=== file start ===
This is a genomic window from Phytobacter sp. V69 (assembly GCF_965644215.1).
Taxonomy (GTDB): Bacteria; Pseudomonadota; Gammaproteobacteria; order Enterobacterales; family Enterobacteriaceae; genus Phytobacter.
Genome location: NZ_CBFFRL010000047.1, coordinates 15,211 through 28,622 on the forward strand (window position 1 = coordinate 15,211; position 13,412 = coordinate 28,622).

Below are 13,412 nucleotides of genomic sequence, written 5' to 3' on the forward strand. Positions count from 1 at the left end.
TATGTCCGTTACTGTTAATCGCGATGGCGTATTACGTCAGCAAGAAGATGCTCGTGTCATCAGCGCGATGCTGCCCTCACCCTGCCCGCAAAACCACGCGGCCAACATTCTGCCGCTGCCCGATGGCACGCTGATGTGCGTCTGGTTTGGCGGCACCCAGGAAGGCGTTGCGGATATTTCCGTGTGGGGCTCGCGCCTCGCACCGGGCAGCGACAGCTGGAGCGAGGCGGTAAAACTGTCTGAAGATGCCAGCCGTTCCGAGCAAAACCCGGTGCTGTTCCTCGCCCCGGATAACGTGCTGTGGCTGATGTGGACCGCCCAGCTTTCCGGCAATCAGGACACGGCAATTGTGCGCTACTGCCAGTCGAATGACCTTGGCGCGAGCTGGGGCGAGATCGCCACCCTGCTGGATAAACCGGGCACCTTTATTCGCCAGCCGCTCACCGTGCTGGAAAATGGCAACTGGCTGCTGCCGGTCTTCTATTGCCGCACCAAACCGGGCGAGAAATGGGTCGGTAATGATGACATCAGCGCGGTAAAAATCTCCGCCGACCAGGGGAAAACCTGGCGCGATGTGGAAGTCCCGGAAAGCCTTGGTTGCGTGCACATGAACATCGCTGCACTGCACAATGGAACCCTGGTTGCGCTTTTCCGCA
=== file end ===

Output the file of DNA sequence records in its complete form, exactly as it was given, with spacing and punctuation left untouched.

This is a genomic window from Phytobacter sp. V69 (assembly GCF_965644215.1).
Taxonomy (GTDB): Bacteria; Pseudomonadota; Gammaproteobacteria; order Enterobacterales; family Enterobacteriaceae; genus Phytobacter.
Genome location: NZ_CBFFRL010000047.1, coordinates 15,211 through 28,622 on the forward strand (window position 1 = coordinate 15,211; position 13,412 = coordinate 28,622).

Below are 13,412 nucleotides of genomic sequence, written 5' to 3' on the forward strand. Positions count from 1 at the left end.
TATGTCCGTTACTGTTAATCGCGATGGCGTATTACGTCAGCAAGAAGATGCTCGTGTCATCAGCGCGATGCTGCCCTCACCCTGCCCGCAAAACCACGCGGCCAACATTCTGCCGCTGCCCGATGGCACGCTGATGTGCGTCTGGTTTGGCGGCACCCAGGAAGGCGTTGCGGATATTTCCGTGTGGGGCTCGCGCCTCGCACCGGGCAGCGACAGCTGGAGCGAGGCGGTAAAACTGTCTGAAGATGCCAGCCGTTCCGAGCAAAACCCGGTGCTGTTCCTCGCCCCGGATAACGTGCTGTGGCTGATGTGGACCGCCCAGCTTTCCGGCAATCAGGACACGGCAATTGTGCGCTACTGCCAGTCGAATGACCTTGGCGCGAGCTGGGGCGAGATCGCCACCCTGCTGGATAAACCGGGCACCTTTATTCGCCAGCCGCTCACCGTGCTGGAAAATGGCAACTGGCTGCTGCCGGTCTTCTATTGCCGCACCAAACCGGGCGAGAAATGGGTCGGTAATGATGACATCAGCGCGGTAAAAATCTCCGCCGACCAGGGGAAAACCTGGCGCGATGTGGAAGTCCCGGAAAGCCTTGGTTGCGTGCACATGAACATCGCTGCACTGCACAATGGAACCCTGGTTGCGCTTTTCCGCA